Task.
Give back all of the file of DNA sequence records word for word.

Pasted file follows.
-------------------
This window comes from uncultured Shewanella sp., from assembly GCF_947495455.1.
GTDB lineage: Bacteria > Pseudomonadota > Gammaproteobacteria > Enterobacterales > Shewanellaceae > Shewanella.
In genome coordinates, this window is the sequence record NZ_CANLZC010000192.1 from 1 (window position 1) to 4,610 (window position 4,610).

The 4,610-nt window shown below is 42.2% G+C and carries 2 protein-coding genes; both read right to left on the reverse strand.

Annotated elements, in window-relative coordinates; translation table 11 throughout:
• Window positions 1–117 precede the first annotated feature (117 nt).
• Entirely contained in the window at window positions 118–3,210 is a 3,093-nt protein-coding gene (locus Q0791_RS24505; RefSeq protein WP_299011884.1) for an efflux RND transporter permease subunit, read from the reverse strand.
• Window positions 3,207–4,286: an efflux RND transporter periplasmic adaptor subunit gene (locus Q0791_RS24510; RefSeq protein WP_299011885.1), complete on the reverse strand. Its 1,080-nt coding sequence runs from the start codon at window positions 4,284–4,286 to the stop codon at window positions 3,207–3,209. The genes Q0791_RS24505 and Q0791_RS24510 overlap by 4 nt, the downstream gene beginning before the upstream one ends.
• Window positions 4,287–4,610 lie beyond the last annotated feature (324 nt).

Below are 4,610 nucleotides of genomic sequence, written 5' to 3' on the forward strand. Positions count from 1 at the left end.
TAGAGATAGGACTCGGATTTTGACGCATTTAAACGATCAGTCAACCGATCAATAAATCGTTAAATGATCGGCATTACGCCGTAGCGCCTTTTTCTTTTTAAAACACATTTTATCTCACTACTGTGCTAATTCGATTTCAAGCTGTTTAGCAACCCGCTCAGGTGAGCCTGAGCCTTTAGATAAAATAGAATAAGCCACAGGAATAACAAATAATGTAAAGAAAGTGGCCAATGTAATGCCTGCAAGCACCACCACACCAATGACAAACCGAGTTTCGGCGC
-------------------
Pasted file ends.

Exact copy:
This window comes from uncultured Shewanella sp., from assembly GCF_947495455.1.
GTDB lineage: Bacteria > Pseudomonadota > Gammaproteobacteria > Enterobacterales > Shewanellaceae > Shewanella.
In genome coordinates, this window is the sequence record NZ_CANLZC010000192.1 from 1 (window position 1) to 4,610 (window position 4,610).

The 4,610-nt window shown below is 42.2% G+C and carries 2 protein-coding genes; both read right to left on the reverse strand.

Annotated elements, in window-relative coordinates; translation table 11 throughout:
• Window positions 1–117 precede the first annotated feature (117 nt).
• Entirely contained in the window at window positions 118–3,210 is a 3,093-nt protein-coding gene (locus Q0791_RS24505; RefSeq protein WP_299011884.1) for an efflux RND transporter permease subunit, read from the reverse strand.
• Window positions 3,207–4,286: an efflux RND transporter periplasmic adaptor subunit gene (locus Q0791_RS24510; RefSeq protein WP_299011885.1), complete on the reverse strand. Its 1,080-nt coding sequence runs from the start codon at window positions 4,284–4,286 to the stop codon at window positions 3,207–3,209. The genes Q0791_RS24505 and Q0791_RS24510 overlap by 4 nt, the downstream gene beginning before the upstream one ends.
• Window positions 4,287–4,610 lie beyond the last annotated feature (324 nt).

Below are 4,610 nucleotides of genomic sequence, written 5' to 3' on the forward strand. Positions count from 1 at the left end.
TAGAGATAGGACTCGGATTTTGACGCATTTAAACGATCAGTCAACCGATCAATAAATCGTTAAATGATCGGCATTACGCCGTAGCGCCTTTTTCTTTTTAAAACACATTTTATCTCACTACTGTGCTAATTCGATTTCAAGCTGTTTAGCAACCCGCTCAGGTGAGCCTGAGCCTTTAGATAAAATAGAATAAGCCACAGGAATAACAAATAATGTAAAGAAAGTGGCCAATGTAATGCCTGCAAGCACCACCACACCAATGACAAACCGAGTTTCGGCGC